In a sprawling hospital complex with a teaching centre, it may be essential to provide residential accommodation to all grades of medical staff, nurses, as well as student doctors. In such a case, it may be better to have the residential campus near but outside the boundary of the main hospital. On the other hand, no residential accommodation need be provided if availability of staff can be ensured on shift duties or on as required basis.
In between these two extremes, there are many possibilities and each hospital has to decide its requirement in the light of its own peculiar needs. Today it is not considered essential for more than a small number of people to reside within the hospital site. On the other hand, for hospitals developed in areas remote from urban centres, many of the staff members may leave if residential accommodation appropriate to their status is not available. Nevertheless, it is necessary to provide substantial on- site accommodation for the nursing staff and full accommodation for student nurses. The extent of housing to be provided for the nursing staff will depend upon local housing conditions, viz.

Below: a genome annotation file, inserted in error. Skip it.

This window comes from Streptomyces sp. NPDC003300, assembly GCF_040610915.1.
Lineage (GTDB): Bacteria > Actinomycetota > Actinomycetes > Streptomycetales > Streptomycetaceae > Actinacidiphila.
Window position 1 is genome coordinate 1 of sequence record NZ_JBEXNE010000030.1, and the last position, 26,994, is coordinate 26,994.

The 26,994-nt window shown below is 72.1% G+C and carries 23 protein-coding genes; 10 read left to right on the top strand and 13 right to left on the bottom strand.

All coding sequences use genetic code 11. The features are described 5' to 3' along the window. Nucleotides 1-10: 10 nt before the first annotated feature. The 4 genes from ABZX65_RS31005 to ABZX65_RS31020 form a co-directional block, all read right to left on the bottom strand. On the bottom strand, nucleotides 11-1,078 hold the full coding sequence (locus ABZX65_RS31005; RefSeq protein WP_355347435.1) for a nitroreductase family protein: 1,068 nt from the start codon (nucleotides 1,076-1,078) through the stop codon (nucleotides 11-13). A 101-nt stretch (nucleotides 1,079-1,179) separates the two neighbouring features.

availability of suitable accommodation on hire in the vicinity. In the past, a hostel for single members of nursing staff on the campus was usually enough, but not any more now. Due to changing social trends, more and more nurses are getting married, and the proportion of nurses getting married but still wanting to continue the service is increasing. Many nurses’ hostels attached to hospitals built 20 to 30 years ago are not fully occupied, because the married nurses cannot get into such hostels.